- Title: Putin says extending oil output cuts will deliver stable oil prices
- Date: 15th May 2017
- Summary: MOSCOW, RUSSIA (MAY 15, 2017) (REUTERS) SBERBANK CIB ANALYST, MIKHAIL SHEIBE, SPEAKING TO JOURNALIST PENCILS ON TABLE (SOUNDBITE) (Russian) SBERBANK CIB ANALYST, MIKHAIL SHEIBE, SAYING: "For the world markets and stock prices this move is very positive news - the statement by the Saudi Arabia oil minister and the energy minister of the Russian Federation. In fact they have changed the market volatility today. Today it also had impact on the prices, today oil prices increased over one (U.S.) dollar per barrel and they continue growing. Globally it will also affect the expectations of the investors for the positive. The investors were waiting for the good signals." PICTURE OF MOSCOW CITY (SOUNDBITE) (English) SBERBANK CIB ANALYST, MIKHAIL SHEIBE, SAYING: "In addition, given the 1.8 million barrels per day off OPEC and non-OPEC cuts, I mean these numbers, these values they will outpace even the most optimistic predictions of the rise in U.S. production this year. This again will inevitably lead to the drew down in the global inventories and the subsequent pick-up in crude prices." VARIOUS OF KREMLIN
- Embargoed: 29th May 2017 18:18
- Keywords: oil output oil prices OPEC Saudi Arabia Russia
- Location: VARIOUS LOCATIONS
- City: VARIOUS LOCATIONS
- Country: Various
- Topics: Economic Events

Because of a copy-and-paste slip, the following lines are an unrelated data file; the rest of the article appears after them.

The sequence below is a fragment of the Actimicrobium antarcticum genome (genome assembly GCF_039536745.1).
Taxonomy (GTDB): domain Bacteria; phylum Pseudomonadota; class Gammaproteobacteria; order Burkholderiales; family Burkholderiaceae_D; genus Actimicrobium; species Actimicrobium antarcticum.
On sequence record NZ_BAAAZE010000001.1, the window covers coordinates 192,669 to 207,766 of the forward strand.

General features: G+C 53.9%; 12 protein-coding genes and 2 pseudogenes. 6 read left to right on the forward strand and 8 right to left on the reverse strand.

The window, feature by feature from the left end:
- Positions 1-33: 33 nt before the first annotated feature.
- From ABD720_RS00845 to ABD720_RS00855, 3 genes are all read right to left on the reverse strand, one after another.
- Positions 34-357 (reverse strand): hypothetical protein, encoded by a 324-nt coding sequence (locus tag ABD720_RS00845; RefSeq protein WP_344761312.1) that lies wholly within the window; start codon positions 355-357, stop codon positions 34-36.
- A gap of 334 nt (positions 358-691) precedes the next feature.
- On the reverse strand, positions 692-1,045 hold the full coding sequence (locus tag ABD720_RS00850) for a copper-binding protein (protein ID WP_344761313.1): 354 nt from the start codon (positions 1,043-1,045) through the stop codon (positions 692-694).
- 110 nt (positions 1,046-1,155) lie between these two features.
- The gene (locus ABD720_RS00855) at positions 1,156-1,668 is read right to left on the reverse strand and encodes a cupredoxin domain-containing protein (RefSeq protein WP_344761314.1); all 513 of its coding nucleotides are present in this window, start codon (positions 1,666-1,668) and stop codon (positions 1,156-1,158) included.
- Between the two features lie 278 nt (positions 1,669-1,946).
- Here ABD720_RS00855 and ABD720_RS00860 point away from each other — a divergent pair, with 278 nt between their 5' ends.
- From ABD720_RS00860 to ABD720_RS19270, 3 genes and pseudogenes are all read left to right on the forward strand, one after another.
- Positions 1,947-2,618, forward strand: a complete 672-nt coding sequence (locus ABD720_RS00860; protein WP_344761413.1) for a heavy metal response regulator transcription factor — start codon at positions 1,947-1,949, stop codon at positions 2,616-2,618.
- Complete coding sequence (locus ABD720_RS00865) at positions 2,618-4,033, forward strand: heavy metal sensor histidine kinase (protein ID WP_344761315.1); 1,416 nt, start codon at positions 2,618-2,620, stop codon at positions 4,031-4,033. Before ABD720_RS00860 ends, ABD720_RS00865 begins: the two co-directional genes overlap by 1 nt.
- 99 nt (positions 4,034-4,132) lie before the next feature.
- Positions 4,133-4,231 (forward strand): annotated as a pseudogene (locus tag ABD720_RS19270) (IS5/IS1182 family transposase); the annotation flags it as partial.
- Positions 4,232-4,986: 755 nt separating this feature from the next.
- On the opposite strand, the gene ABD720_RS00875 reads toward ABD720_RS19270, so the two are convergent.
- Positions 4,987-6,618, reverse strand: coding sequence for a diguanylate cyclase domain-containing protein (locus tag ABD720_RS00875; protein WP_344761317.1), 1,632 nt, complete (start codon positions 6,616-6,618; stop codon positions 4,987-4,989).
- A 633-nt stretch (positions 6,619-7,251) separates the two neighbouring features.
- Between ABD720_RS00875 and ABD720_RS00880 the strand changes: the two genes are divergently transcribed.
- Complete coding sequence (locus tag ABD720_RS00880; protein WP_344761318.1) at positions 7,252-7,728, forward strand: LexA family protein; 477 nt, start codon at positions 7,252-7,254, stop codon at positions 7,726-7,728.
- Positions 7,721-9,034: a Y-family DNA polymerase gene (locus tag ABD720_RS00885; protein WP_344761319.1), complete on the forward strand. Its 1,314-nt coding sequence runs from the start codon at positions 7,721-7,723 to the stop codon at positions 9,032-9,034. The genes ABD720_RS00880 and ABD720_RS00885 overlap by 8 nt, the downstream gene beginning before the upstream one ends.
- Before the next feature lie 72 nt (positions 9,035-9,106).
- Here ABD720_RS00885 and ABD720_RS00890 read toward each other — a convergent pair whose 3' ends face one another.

- Reuters ID: LVA0026GYAOG7
- Aspect Ratio: 16:9
- Story Text: Russian President Vladimir Putin said on Monday (May 15) that extending oil output cuts for further nine months would ensure stable oil prices.
Putin, speaking in Beijing, said extending the output cuts was the right thing to do.
"I have met with the heads of the companies ... and we support the proposal," said Putin, who said it was right that Russia was choosing how to approach the issue itself.
He was speaking after Saudi Arabia and Russia, the world's two top oil producers, agreed on Monday on the need to extend the cuts for a further nine months until March 2018 to rein in a global crude glut, pushing up prices.
Russia and Saudi Arabia heavily depend on oil revenues. Last year they agreed the first joint output cuts in 15 years despite major political differences, including their support for opposite sides in the Syrian war.
Saudi, the de facto leader of OPEC, and Russia, the world's biggest producer, together control a fifth of global supplies. Their latest joint action was spurred by oil prices dropping to under $50 per barrel, below their budget needs.
Under the current agreement that started on Jan. 1, the 13-country OPEC and other producers pledged to cut output by almost 1.8 million barrels per day in the first half of the year.
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